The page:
Feds improve customer service through data analysis

By Taeja Smith
Special to Federal News Radio

Agencies need to make informed decisions to improve customer service and satisfaction.

This means agencies need to change the way they traditionally collect and organize databases because they are becoming too costly. Instead, agencies need to better analyze the information they collect to make critical decisions around operations and delivery of services to the citizenry and businesses.

BusinessUSA is one example of how agencies are using data to improve customer service. Efrain Gonzalez, deputy director at BusinessUSA.gov, said the site has reduced 11,000 websites from 56 agencies to one central portal and a toll-free number. Currently, Business Usa has consolidated nearly 400 business resources and identified more than 80 tags per content type.

“The complex nature of navigating so many resources to find the right tool, program and information created a higher probability for identifying wrong resources and a frustrating experience,” said Gonzalez, during a June 22 webinar sponsored by Government Executive Magazine. “Extensive tagging allows for filtering and elevating information based on customer searches and needs.”

To monitor customer feedback, “a log that captures comments and suggestions have been implemented, voter surveys are available, and BusinessUSA is able to view comments virtually and manually to help eliminate spam and non respectable language,” said Gonzalez.

Improving agencies’ interaction with customers

President Barack Obama signed an executive order in February requiring agencies to use technology to quickly connect businesses to the most relevant government resources.

Recently, the White House released the Digital Government Strategy. It promotes another approach to updating their Web and mobile services to improve how they reach and interact with citizens and businesses.

There are various areas that government agencies have introduced to help improve government-communication inadequacies.

“Truly measuring customer experience can really prioritize where they allocate limited time, money and resources on improvements that will have the greatest impact on overall satisfaction,” said Dave Lewan, vice president for public sector and sales operations at ForeSee.

Managers can predict satisfaction by reviewing customer’s traffic through the website and other various channels. “Satisfaction often time determines what citizens do next and is the driver of financial success,” said Lewan.

A key problem with agencies is they “can’t manage what they don’t measure,” said Lewan.

Lewan said some key points in measuring satisfaction are:

  • Satisfaction is the combination between what’s received and prior expectations.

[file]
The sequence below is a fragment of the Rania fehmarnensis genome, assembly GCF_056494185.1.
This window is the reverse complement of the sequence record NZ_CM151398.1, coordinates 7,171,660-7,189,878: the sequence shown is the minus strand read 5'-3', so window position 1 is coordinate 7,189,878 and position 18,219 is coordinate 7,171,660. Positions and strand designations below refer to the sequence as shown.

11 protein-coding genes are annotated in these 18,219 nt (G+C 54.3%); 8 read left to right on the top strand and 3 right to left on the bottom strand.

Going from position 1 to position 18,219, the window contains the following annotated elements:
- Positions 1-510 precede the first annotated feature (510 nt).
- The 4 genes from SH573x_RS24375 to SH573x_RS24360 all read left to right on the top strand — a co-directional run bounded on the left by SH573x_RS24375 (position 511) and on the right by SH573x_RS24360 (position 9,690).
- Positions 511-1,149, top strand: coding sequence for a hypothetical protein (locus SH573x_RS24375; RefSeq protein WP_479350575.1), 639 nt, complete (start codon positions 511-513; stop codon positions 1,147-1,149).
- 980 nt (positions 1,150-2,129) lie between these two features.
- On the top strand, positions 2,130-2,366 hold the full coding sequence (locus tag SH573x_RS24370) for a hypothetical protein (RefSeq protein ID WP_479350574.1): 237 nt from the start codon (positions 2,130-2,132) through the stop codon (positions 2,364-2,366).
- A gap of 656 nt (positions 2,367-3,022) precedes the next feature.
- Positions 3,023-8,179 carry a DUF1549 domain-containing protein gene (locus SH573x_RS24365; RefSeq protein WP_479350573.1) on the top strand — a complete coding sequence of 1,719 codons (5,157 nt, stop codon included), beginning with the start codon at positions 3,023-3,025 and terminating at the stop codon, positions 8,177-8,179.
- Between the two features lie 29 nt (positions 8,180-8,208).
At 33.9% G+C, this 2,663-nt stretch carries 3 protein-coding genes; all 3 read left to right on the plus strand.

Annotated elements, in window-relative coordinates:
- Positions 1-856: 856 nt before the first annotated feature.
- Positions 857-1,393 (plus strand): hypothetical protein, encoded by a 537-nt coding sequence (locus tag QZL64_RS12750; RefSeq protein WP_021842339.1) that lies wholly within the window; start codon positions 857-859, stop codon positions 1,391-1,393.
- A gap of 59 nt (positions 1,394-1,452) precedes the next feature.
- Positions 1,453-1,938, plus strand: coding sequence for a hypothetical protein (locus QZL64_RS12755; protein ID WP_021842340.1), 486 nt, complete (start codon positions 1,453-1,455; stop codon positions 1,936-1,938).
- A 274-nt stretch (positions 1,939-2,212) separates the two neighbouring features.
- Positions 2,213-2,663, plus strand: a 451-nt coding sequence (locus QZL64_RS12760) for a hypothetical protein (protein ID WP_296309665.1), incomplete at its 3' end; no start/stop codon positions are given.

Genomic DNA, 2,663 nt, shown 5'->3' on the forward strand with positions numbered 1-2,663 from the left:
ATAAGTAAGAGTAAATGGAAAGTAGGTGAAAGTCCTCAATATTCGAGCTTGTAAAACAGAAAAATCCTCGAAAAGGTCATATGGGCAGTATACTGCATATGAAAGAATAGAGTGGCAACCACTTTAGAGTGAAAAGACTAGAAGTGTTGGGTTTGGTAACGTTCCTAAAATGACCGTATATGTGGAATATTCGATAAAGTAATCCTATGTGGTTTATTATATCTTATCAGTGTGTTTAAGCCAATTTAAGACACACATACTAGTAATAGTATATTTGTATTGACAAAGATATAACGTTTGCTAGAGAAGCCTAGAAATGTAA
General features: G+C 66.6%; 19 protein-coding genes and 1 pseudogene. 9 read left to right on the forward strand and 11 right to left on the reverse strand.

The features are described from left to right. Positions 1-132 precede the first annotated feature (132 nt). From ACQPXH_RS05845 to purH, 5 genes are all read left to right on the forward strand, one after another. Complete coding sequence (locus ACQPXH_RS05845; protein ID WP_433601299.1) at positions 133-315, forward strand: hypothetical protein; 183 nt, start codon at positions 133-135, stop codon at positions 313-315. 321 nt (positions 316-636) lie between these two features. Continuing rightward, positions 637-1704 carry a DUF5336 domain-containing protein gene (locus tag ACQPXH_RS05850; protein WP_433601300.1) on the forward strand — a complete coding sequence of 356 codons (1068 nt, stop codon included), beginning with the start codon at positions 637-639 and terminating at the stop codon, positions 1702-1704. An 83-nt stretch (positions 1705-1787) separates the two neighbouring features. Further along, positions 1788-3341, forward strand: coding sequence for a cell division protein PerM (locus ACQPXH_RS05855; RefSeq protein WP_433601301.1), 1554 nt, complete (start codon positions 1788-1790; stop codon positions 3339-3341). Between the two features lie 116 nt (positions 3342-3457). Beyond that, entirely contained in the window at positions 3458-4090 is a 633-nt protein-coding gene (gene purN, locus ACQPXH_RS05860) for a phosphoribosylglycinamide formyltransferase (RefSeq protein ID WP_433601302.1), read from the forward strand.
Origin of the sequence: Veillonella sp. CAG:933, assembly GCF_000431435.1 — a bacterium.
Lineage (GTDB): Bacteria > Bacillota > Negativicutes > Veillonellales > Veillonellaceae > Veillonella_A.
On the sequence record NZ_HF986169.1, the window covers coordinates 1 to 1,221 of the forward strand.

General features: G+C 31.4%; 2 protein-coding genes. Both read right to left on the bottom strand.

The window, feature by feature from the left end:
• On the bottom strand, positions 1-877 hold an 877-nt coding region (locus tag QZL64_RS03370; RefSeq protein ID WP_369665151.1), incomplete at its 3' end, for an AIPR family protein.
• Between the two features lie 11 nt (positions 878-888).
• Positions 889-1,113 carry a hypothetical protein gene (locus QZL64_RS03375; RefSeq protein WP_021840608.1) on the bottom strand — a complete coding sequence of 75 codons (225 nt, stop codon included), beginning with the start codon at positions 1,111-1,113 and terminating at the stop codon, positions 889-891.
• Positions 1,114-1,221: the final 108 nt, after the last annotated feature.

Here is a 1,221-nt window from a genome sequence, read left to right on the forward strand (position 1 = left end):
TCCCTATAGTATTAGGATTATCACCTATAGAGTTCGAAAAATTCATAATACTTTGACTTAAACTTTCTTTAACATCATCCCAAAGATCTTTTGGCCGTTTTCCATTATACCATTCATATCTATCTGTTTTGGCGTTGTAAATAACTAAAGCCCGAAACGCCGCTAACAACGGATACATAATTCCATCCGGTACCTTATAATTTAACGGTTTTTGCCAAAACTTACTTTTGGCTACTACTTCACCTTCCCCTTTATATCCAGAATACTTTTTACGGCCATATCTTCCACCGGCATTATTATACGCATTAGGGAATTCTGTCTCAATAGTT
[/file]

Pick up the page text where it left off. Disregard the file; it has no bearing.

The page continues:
• Customer expectations are insatiable. To rise to that occasion, E-government is producing a thorough, accurate and easy to find mobile and Web access to help customer’s accomplish their tasks.
  • Satisfaction is measured on a 100-point scale with 80 and higher being highly satisfied.

The opportunities that E-government offer can help lower cost and raise customer satisfaction. Lewan said some key behaviors that drive lower cost are:

  • The likelihood to return a website, recommend a website and used a primary website is determines a customer’s behavior.
  • Lowering cost of delivering information and services have the biggest impact, said Lewan. “The ability to get an effective experience through E-government will allow agencies to achieve its duties without movement through a more expensive channel.”
  • Website elements such as thoroughness, accurateness, ease of use and access to information perpetuate satisfaction.

The Education Department’s Federal Student Aid has integrated all aspects of student’s customer experience by improving its products and services.

“We identified more than $1.5 million in savings from consolidating websites over the years,” said Mindy Chiat, project manager at Education.

Federal Student Aid optimizes customer’s experience

In the past year, the Federal Student Aid program created a customer experience office to analyze and optimize student experience. From that office, the agency is developing Student Aid to streamline site information, offer comprehensive information about student aid, and its first mobile services. This portal is expected to launch in the next few weeks.

Chiat said her office is rewriting the information in plain language and bringing subject-matter experts to convey various student aid facts.

Additionally, Chiat said, a new social media website has been added for after hour services or questions. Advancing new improvements will continue by gathering information from focus groups and online surveys.

Taeja Smith is an intern with Federal News Radio


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